What self-employed people can do to improve their mortgage chances
There are several ways you can improve your chances of getting a good mortgage deal when you are self-employed. These include:
Gather your SA302 forms
When you file your tax return, HMRC will create a SA302 form which shows your income tax calculation for that year and evidence of the earnings you submitted. Lenders like to see three SA302 forms as evidence of self-employed income.
If you filed your tax return online, you could print your SA302 forms from your HMRC online account. Anyone who sends their return by post will need to contact HMRC to get the forms posted to you, which can take up to two weeks. Get your forms together before you make a mortgage application, so things run smoothly.
Get an accountant
Lenders don’t want to just take your word for it when it comes to your earnings. If you have a qualified accountant prepare your accounts they will carry a lot more clout.
Just make sure your accountant doesn’t do too good a job of minimising your income in order to reduce your tax bill. The smaller your income, the smaller your profit – which will affect how much you can borrow with a mortgage.
Save the biggest deposit possible
A large deposit will open up more mortgage deals for you to choose from. As each bank or building society will have different lending criteria you may find one that is more favourable to self-employed applicants.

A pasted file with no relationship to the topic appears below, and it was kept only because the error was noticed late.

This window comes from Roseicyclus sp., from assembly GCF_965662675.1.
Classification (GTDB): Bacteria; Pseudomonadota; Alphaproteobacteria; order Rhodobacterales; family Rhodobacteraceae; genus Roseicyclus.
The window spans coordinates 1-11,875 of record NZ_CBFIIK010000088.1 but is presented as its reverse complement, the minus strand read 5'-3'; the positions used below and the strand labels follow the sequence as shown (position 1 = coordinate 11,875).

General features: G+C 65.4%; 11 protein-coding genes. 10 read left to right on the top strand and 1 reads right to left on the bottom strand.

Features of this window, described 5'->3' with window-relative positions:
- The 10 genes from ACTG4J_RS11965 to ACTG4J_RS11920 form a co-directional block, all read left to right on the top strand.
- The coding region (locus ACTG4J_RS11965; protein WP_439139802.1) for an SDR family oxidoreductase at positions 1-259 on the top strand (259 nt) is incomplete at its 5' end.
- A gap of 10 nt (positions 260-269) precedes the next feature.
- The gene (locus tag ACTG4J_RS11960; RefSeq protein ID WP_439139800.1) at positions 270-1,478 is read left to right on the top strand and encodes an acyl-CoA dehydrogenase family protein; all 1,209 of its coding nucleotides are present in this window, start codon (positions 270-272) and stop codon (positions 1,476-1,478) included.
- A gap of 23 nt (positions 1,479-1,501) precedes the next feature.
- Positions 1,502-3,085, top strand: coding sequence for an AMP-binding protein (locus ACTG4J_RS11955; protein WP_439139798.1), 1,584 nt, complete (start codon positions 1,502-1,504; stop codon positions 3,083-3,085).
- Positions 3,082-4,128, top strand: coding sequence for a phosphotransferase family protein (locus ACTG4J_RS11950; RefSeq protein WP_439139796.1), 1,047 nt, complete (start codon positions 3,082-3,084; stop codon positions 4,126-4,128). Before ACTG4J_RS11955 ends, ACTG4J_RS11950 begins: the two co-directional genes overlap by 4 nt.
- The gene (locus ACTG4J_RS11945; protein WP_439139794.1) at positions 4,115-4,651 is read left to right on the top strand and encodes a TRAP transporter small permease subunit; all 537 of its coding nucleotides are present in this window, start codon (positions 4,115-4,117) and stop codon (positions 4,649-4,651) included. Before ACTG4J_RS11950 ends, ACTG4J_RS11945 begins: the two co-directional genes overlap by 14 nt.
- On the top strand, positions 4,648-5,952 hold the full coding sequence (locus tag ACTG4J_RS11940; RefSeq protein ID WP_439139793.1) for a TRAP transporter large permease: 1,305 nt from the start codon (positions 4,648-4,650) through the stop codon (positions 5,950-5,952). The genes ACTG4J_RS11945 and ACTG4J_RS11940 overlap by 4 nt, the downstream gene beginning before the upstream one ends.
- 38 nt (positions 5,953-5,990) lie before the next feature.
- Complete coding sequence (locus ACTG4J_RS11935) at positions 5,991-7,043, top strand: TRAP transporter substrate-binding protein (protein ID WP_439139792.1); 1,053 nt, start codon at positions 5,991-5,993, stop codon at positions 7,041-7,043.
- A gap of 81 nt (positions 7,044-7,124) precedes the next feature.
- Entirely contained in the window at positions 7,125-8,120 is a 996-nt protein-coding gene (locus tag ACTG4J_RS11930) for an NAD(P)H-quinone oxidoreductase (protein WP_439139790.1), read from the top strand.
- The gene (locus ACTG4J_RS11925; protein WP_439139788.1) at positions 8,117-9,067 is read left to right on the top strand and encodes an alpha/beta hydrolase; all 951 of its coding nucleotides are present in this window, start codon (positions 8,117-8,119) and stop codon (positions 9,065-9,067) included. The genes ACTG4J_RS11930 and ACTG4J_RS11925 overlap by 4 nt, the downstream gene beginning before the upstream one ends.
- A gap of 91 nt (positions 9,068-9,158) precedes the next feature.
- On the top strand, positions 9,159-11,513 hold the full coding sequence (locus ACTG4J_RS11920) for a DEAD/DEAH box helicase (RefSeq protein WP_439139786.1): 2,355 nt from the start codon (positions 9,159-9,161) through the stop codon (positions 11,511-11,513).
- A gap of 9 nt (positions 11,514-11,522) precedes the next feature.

Boost your credit score
A good credit score is essential if you want to get the best deal on a self-employed mortgage. There are several simple steps you can take to improve your credit score – from getting on the electoral roll, to closing old credit accounts. Find out more with our guide to improving your credit score.
Make sure you check your credit score before you apply for a mortgage. It is free to look at and means you can correct any mistakes and make improvements, so you stand the best possible chance of being approved for your mortgage.
How long do you have to be self-employed to get a mortgage?
Most lenders will require you to provide two to three years of accounts. But if you haven’t been self-employed for that long, it is still possible to get a mortgage. It may help if before you were self-employed, you were doing a similar full-time job to what you are now. Be prepared to show the accounts you do have, and to answer some extra questions.
How to find the best mortgage deals for the self-employed
A mortgage is a huge financial commitment and the difference between a good deal and a bad deal can add tens of thousands of pounds to what you end up paying. A difference of just 0.5% can add almost £2,000 to your repayments over three years on a £200,000 mortgage.
Remember that every time you apply for a mortgage the lender will perform a credit search. If the lender rejects you, this will be recorded on your credit file and can damage your credit score – making it harder to get accepted by other mortgage lenders.
This means it can be a good idea to use a mortgage broker. They know the market and know which lenders are likely to accept a self-employed application, so they can help you find the best possible deal.
If your mortgage application is rejected don’t panic, it isn’t the end of the road. Read our guide to what to do if you’re refused a mortgage to find out what to do next.Compare mortgages with Experian